In response to the COVID-19 outbreak, Congress passed the Coronavirus Aid, Relief, and Economic Security Act (CARES) in March. The law provided more than $2 trillion in funding to help individuals and businesses affected by COVID-19. The CARES Act also provided additional support for non-profit organizations as they continue important mission work in communities across the country.
One notable element of this non-profit support is a series of tax incentives for charitable giving. People who make donations to eligible non-profit organizations by December 31, 2020 can benefit from some of these temporary changes. What does this mean if you are thinking about donating to a charity like Respiratory Health Association?
- You can donate up to $300 and make a one-time deduction from your 2021 tax return. You do not have to itemize these deductions.
- If you itemize charitable giving when filing taxes, there will not be a limit to how much you can deduct on your 2021 return. This was previously capped at 60 percent of your adjusted gross income.
- Companies can now deduct up to 25 percent of their charitable gifts and food donations made during 2020.
- The law removes required minimum distributions from retirement plans. However, you can still make charitable gifts from these accounts to reduce your taxable income for 2020.
We understand many are experiencing hardship during these times, but if you are in a position to donate, we need your help. Individual gifts to Respiratory Health Association support programs helping those living with lung diseases like chronic obstructive pulmonary disease (COPD), asthma, pulmonary fibrosis and lung cancer. As you may know, people with these conditions are at a greater risk of serious illness if they get COVID-19. To address these concerns, we continue to expand our resources for vulnerable populations during the pandemic.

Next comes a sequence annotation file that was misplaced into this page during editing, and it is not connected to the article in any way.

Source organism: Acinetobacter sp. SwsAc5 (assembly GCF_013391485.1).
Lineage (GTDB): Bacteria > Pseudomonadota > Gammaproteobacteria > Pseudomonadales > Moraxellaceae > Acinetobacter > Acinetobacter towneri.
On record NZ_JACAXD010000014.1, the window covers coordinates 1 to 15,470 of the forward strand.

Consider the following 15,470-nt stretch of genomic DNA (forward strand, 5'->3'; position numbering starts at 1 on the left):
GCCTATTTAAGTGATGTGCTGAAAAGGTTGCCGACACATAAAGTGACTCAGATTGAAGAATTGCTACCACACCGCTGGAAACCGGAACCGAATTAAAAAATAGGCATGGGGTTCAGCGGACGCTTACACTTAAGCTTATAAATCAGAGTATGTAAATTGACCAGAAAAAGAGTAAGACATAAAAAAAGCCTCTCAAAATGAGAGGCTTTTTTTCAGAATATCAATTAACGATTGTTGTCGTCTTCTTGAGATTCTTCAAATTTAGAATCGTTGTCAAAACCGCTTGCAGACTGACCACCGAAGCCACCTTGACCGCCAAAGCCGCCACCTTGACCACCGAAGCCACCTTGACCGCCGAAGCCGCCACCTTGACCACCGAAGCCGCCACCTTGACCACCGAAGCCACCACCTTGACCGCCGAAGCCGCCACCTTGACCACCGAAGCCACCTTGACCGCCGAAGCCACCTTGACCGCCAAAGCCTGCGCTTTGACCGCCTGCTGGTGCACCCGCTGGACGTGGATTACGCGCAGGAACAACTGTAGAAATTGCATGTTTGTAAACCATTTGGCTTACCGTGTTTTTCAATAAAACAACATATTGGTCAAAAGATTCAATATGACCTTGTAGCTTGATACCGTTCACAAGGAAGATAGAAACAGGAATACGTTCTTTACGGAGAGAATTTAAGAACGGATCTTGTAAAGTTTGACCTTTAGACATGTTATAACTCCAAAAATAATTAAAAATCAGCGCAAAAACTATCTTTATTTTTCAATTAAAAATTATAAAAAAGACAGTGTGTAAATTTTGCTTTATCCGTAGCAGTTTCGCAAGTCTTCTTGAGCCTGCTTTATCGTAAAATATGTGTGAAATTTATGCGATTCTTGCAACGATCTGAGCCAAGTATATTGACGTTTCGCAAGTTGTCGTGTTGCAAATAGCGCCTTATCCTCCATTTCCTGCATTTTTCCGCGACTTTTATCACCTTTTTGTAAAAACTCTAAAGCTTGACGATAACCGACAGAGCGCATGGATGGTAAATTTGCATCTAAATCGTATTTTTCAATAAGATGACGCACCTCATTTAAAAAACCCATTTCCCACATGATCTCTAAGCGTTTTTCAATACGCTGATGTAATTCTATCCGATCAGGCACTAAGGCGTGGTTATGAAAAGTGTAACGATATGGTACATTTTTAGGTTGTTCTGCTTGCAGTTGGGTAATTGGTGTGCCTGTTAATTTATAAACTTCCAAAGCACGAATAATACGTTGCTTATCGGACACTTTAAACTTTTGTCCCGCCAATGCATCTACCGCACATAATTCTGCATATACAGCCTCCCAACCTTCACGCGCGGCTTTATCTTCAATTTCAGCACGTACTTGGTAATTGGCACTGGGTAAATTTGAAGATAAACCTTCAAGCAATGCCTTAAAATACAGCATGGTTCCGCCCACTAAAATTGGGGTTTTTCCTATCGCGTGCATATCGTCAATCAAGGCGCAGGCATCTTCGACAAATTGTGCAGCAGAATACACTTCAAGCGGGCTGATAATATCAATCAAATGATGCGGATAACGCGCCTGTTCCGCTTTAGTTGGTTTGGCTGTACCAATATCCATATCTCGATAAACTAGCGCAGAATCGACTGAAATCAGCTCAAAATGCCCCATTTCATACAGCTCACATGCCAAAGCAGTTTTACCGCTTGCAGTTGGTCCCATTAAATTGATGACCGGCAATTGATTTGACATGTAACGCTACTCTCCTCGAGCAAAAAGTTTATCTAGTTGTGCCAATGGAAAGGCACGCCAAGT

We have added new educational resources, highlighted by a monthly webinar series to address important lung health issues. In November, we hosted another webinar series for people living with COPD, their caregivers, and families. We also continue to develop resources to help people living with lung disease — like guidance about COVID-19 and COPD and asthma. And we’ve created updated information about smoking as a risk factor for severe effects from the coronavirus and updated tips to help you quit smoking or vaping, along with offering our smoking cessation programs virtually. We’re also working to assess and meet the needs of pulmonary rehabilitation leaders and provide at-home resources for patients who are unable to attend in-person rehabilitation sessions.
If you’d like to support RHA’s work toward healthy lungs and clean air for all, you can donate here. If you have questions about ways to give to RHA, click here or e-mail Anastasia Schriber at email@example.com.
Please note this information on the CARES Act and non-profit support is not intended as legal advice. Please refer to a financial professional for questions you may have.